These findings highlight the dynamic nature of depression. If these hybrid models could indeed shed some light on dynamic processes both within and between persons, there might be possibilities for detecting warning signals for transitions into depression, or signals relating to the period between the appearance of initial symptoms and the full development of a depressive disorder, the so-called prodromal phase. Individual differences in the way this prodrome unfolds over time need to be investigated to provide insights into which people are at risk for developing depression, and which people are not (Fried et al., 2022b). As mentioned before, improvements in treatment methods seem to lag behind. Therefore, prevention of depression, that is stopping depression before it even occurs, seems crucial in order to make a real difference in people’s lives and contribute to better well-being on a global level. Preventing depression is only possible when individuals at risk for developing depression in the near future can be detected (Fried et al., 2022b). But the question is, is it really possible to predict depressive symptoms before they have even occurred? And how could identifying those at risk for depression lead to prevention of symptoms?
WARN-D: Weather Forecasting Depressive Symptoms?
As previously discussed, depression is very heterogeneous, complex, and dynamic. To investigate depression as emerging from a system, it seems necessary to gain more insights into its development, as well as relations between the symptoms in this system (Fried et al., 2022b). Psychopathology such as depressive symptoms might be the result of a complex dynamic interplay between more moment-to-moment experiences and long-term behavioral patterns (Wichers, 2014). There is a lot of research that investigates depression at the “macro- level”. This basically means that mental disorders, like depression, represent distinct entities, that are present or absent. You either have depression or you do not. However, although this approach might have identified more general risk factors of depression, it does not tell us much about how these factors are related to depression, or how and when we should start intervening to prevent depression. It therefore seems crucial to emphasize the importance of investigating these moment-to-moment experiences and focus on the smaller units of fluctuations in symptoms. These smallest building blocks, which can be identified at the “micro-level”, represent momentary experiences in the flow of daily life (Wichers, 2014). These small and subtle differences between individuals in their experienced emotions and affect and their interaction with the context of daily life could help explain these more “macro-scale” individual differences in the course of depression as well.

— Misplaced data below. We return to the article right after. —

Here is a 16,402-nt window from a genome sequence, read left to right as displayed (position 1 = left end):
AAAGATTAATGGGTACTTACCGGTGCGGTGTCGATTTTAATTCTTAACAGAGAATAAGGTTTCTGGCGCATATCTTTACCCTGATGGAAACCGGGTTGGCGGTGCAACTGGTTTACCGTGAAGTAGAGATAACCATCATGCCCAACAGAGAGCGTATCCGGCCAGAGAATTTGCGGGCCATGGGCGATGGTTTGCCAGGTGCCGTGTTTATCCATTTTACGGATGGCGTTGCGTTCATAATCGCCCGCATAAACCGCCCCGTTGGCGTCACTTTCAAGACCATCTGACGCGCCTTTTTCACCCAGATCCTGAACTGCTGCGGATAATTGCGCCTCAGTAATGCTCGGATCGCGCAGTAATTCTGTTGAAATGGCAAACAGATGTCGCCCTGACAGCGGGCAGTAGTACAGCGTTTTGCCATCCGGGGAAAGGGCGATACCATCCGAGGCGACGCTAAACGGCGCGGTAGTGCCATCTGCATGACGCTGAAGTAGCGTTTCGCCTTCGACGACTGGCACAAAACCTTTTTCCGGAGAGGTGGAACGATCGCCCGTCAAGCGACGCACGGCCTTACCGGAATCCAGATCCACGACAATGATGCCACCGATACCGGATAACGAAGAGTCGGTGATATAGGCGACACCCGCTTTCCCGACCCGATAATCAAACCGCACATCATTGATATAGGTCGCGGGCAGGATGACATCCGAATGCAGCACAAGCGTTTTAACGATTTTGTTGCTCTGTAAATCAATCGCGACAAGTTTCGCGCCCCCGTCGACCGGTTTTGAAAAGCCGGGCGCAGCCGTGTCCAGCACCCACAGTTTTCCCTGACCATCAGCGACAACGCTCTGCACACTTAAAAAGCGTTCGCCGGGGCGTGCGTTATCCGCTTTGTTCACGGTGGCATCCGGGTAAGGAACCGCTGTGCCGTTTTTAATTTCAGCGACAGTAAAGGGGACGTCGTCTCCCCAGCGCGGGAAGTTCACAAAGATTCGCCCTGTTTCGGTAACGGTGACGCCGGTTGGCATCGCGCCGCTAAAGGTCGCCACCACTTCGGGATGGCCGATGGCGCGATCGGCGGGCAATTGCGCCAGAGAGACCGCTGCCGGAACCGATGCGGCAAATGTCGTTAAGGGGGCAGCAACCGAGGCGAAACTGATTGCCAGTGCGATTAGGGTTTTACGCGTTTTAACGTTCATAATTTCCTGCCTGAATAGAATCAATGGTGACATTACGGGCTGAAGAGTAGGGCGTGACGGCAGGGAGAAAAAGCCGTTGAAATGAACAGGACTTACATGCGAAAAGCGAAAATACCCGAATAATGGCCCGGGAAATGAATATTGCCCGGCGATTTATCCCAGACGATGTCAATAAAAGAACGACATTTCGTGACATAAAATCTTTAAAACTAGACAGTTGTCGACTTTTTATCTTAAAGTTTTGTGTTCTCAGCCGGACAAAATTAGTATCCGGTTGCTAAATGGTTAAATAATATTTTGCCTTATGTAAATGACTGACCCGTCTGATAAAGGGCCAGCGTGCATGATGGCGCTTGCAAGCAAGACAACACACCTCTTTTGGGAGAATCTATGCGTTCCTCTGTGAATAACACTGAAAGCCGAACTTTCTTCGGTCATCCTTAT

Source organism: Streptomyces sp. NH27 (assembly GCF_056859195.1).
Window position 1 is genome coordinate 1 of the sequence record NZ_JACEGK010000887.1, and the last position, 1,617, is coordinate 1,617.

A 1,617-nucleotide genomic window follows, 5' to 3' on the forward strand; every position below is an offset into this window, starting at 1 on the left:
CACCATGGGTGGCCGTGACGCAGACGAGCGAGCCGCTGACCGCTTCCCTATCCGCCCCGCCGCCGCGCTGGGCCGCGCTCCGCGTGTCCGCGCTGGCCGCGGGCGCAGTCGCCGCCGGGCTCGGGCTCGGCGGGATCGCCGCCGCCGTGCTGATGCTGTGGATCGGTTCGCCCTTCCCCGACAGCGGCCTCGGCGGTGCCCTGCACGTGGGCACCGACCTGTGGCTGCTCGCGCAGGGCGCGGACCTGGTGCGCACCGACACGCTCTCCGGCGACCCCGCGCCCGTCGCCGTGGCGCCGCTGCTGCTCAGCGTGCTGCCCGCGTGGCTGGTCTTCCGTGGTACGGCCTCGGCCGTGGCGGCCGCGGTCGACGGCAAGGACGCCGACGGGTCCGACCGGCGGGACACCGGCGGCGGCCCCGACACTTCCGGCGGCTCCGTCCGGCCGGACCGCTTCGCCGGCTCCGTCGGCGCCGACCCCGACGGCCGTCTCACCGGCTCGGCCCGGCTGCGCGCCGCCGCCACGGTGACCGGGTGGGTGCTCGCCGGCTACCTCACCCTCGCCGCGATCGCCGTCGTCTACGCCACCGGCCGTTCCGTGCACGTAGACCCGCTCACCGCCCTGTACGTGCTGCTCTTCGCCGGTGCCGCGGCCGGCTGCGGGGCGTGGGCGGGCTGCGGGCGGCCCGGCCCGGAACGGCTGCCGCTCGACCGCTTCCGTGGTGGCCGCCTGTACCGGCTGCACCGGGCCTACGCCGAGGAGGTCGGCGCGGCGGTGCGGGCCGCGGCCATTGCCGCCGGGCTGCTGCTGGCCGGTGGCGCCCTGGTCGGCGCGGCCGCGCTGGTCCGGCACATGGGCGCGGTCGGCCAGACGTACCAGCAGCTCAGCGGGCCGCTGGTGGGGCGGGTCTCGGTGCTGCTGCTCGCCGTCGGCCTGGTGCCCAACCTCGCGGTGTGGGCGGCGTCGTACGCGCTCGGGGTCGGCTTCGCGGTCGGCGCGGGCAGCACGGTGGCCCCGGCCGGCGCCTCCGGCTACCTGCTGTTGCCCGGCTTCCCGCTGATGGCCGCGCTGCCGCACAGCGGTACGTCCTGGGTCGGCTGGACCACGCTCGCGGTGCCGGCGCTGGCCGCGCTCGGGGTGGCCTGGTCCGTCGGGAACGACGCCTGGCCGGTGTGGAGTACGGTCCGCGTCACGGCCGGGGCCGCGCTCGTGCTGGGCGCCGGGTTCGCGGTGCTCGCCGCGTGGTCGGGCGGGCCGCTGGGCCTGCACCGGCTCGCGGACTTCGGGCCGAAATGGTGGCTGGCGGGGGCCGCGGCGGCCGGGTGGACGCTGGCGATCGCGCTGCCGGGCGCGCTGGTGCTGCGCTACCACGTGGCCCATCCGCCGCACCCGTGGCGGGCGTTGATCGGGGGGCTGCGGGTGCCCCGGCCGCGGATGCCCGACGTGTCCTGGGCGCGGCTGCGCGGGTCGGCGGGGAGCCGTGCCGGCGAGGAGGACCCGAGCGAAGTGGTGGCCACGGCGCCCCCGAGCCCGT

The study WARN-D focuses on these momentary changes by assuming that depression is emerging from a system of symptoms, which they called the “human mood system”. For this study, 2000 students that are living in the Netherlands are followed for 2 years, while using smartwatches and smartphones to collect data with the aim to provide insights into their daily lives. The results of these methods of data collection could help us understand what kind of stressors students experience, and how they deal with these stressors. The focus is on uncovering systems that are close to transitioning into another state. In depression, this means for example changing from a healthy state to a disordered state. Identifying these vulnerability markers that forecast these future transitions could lead to identification of individuals who are at a high risk for developing depression (Fried et al., 2022b). In their study, they use the metaphor of weather forecasting and thunderstorms. When predicting thunderstorms, one doesn’t look at increases in thunderstorms, but at the monitored features of the entire weather system, and dynamic relations between these features. Currently, depression is best predicted by monitoring increasing depressive symptoms. However, this does not seem sufficient when one tries to prevent the disorder. WARN-D hopes that by examining dynamic relations among features in the depressive system, for example between the different symptoms, this can provide evidence of upcoming transitions within this system (Fried et al., 2022b). And, to put it in other words, this might prevent depression before it has even occurred in the first place. Doesn’t that sound fascinating?